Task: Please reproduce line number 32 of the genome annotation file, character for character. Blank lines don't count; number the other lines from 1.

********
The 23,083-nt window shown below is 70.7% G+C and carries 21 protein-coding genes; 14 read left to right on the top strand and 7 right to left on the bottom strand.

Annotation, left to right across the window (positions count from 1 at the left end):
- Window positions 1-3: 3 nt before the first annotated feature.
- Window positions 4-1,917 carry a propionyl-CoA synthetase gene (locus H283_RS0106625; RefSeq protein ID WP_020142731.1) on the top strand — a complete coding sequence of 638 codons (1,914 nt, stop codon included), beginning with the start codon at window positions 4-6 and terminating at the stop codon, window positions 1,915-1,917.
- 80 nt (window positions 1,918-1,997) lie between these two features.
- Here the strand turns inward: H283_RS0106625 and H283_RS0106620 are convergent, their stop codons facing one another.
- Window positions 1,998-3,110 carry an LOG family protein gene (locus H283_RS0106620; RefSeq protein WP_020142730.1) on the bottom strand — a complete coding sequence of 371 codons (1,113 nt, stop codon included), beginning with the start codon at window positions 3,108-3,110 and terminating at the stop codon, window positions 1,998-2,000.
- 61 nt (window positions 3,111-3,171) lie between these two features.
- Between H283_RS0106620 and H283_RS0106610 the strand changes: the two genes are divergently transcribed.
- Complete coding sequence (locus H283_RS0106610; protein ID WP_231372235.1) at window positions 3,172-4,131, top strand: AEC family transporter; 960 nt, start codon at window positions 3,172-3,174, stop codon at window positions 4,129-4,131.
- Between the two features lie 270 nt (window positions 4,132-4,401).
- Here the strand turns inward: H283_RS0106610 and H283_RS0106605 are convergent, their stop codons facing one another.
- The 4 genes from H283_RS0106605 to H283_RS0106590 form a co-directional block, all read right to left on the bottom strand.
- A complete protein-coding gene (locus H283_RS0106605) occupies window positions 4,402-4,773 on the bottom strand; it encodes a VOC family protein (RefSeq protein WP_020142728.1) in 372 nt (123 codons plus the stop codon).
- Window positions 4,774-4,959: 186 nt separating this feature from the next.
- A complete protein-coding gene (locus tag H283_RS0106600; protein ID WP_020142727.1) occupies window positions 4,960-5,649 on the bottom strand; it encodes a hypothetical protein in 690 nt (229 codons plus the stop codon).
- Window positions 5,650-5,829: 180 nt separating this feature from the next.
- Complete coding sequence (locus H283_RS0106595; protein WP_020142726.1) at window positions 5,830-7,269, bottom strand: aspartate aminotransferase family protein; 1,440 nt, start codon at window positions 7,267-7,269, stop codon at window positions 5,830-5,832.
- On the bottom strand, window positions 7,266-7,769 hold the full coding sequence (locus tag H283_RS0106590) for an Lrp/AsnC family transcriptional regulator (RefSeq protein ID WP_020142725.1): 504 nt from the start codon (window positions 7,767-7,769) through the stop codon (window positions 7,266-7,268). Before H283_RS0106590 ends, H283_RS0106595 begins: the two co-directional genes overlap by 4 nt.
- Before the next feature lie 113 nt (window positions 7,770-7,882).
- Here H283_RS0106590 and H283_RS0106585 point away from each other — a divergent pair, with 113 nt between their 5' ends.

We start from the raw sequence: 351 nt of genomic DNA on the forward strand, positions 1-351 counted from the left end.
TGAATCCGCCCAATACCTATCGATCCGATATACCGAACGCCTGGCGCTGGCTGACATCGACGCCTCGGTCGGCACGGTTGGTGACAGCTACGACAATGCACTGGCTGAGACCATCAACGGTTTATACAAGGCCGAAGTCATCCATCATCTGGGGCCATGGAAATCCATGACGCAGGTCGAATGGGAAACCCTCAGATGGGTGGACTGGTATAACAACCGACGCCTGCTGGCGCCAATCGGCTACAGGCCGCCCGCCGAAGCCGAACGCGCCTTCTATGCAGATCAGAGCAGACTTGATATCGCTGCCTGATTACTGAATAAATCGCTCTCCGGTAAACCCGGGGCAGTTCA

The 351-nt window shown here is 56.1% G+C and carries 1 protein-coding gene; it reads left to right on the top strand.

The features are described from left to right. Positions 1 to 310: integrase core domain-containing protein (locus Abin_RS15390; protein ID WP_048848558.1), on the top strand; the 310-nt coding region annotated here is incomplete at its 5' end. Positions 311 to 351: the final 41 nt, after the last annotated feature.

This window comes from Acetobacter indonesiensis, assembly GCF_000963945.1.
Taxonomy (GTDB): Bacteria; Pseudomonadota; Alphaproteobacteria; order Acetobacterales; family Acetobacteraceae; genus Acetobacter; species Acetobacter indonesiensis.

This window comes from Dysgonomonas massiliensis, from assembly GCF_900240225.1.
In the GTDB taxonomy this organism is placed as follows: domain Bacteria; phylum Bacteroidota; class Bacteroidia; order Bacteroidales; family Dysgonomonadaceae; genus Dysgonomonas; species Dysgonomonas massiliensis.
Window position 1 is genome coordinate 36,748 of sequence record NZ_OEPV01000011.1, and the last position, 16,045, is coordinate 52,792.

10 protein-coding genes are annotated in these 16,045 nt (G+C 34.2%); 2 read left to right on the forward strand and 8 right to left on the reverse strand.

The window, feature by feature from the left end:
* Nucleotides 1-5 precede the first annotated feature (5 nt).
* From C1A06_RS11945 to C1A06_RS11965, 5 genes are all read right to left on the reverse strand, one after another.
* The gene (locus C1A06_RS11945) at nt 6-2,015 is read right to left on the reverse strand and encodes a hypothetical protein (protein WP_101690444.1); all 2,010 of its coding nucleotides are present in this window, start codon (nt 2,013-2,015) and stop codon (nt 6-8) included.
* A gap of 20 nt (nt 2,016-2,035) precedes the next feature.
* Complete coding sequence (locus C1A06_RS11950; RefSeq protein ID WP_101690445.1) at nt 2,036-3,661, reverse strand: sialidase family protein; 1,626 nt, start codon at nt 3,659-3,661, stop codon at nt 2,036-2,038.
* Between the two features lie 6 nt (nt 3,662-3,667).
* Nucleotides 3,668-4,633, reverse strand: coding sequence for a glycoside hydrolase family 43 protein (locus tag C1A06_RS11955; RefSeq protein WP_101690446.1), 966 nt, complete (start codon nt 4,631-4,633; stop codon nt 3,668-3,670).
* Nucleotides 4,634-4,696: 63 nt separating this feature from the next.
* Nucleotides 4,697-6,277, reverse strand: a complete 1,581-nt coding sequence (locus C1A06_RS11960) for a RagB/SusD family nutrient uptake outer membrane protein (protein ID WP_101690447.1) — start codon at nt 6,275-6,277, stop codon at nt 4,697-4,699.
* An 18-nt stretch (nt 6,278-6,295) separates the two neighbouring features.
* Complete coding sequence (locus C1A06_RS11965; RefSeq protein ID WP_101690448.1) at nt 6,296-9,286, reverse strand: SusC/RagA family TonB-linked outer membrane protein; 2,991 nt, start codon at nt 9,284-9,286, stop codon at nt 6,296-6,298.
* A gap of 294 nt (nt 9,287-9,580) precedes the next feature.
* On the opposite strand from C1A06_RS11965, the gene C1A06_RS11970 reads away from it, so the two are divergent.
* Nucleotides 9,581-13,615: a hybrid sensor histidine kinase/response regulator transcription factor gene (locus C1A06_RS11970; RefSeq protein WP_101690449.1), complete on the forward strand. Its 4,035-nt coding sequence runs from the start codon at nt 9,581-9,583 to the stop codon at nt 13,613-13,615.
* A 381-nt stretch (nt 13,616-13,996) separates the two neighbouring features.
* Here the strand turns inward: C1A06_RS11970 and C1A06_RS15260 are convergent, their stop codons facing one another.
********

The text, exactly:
The window, feature by feature from the left end: